When to Go
The best time of year to travel to Namibia depends on where you want to go. Fortunately, most of the country enjoys more than 300 days of sunshine a year. So there’s not really a bad time of year to visit except perhaps around the Summer season when it’s really hot —from November through March—or during the main rainy season —from January to April. From March to October, some regions are humid but generally you can expect clear, warm sunny days and cold, clear nights that often fall below freezing.
Getting Here & Away
Namibia is a little off-the-beaten-path since it’s not a hub of international travel nor is it on the major international routes. It is, however, relatively easy to get to Windhoek from a couple major hubs in Europe. Frankfurt or Munich are currently the best points of departure. Air Namibia provides direct service from Frankfurt to Namibia and LTU International Airways from Munich to Windhoek. In North America, routing through Johannesburg or Cape Town via British Airways and South African Airways is probably your best bet. Traveling overland from South Africa is also very popular and relatively easy.
The best way to experience Namibia is through one of the Joint-Venture tour operators or in the comfort of a rental car. Keep in mind that Namibia is sparsely populated, so distances between towns and villages can be significant. As a result, the public transportation network is pretty limited and is not focused on visiting the major sights. Fortunately, the country has an excellent infrastructure of well-maintained tarred and gravel roads.
A summary of transportation options is detailed below:
Car Rental Association of Namibia. CARAN is a non-profit association of 16 members whose main aim is to protect tourists and the car rental industry against sub-standard service and quality.
Triple Three Car Hire
Rhino Car Hire compares prices in Namibia from the leading car hire agents at Windhoek Airport and can often offer lower rates than if booked direct.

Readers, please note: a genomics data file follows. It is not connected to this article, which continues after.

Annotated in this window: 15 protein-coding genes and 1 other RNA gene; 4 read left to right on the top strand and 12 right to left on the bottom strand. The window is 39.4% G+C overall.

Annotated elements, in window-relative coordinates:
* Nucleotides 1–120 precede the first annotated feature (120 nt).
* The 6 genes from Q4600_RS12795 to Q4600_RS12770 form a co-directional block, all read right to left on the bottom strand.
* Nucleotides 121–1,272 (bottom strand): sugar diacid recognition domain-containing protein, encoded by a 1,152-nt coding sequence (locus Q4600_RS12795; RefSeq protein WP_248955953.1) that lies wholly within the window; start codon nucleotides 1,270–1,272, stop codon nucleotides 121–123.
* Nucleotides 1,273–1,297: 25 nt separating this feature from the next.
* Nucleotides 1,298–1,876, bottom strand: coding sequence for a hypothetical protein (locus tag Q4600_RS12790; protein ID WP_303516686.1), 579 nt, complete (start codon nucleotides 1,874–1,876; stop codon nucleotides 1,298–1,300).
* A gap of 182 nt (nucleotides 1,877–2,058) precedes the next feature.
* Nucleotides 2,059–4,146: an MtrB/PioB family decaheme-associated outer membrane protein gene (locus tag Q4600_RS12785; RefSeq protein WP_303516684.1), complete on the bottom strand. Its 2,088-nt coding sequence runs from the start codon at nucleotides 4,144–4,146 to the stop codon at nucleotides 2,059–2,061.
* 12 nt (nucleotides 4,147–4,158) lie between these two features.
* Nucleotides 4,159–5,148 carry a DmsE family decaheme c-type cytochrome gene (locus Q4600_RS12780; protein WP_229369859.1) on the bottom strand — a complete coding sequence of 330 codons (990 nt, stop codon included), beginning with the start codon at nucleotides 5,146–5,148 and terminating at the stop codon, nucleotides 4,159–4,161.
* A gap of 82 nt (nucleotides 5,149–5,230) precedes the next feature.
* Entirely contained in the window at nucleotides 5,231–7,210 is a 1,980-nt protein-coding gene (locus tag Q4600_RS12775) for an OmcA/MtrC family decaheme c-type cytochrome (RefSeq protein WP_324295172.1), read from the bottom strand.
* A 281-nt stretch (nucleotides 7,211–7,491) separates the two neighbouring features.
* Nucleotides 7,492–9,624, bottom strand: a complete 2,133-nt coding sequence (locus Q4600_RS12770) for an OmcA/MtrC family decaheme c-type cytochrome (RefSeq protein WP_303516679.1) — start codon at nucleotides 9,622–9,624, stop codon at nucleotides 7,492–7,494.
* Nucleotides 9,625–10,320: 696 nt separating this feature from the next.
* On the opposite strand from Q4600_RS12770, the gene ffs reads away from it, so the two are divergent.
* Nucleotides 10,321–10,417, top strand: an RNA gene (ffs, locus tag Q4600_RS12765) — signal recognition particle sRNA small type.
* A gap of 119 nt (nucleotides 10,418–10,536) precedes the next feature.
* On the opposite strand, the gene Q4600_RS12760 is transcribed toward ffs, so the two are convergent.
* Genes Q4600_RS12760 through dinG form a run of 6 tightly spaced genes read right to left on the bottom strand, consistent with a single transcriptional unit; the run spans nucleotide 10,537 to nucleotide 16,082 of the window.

As long as you are up-to-date on your immunisations and take basic preventative measures, it’s highly unlikely that you will experience anything more than an upset stomach or diarrhoea. The main thing to concern yourself with is ensuring that you’re vaccinated against hepatitis A and B, rabies, typhoid, tetanus, diphtheria and measles. You should also ensure that you have anti-malarial medication for malaria if you’re traveling to an infected region. This is the only major health risk that you face while traveling in this region
For more information, visit the following websites:
The additional Resources listed here are places travelers can go for more trip planning information or to learn more about Namibia.
Articles and Stories
A brief history of the conservation and origin of the concession areas in the former Damaraland by Garth Owen-Smith
Turning Conservation On Its Head download PDF
Women in Conservancies download PDF
General Travel Information
42% and counting. 42% is the amount of land under conservation management in Namibia. No where else in the world comes close to this degree of protection. But 42% isn’t just a number. 42% is changing landscapes and it’s changing lives.
Destination Namibia is a short film that showcases Namibia as a tourism destination. Promoting tourism is a top priority for Namibia, and adventure tourism is a fast growing market – but what does it offer? In Namibia’s communal conservancies the great opportunities are in destinations where wildlife roams free in spectacular landscapes.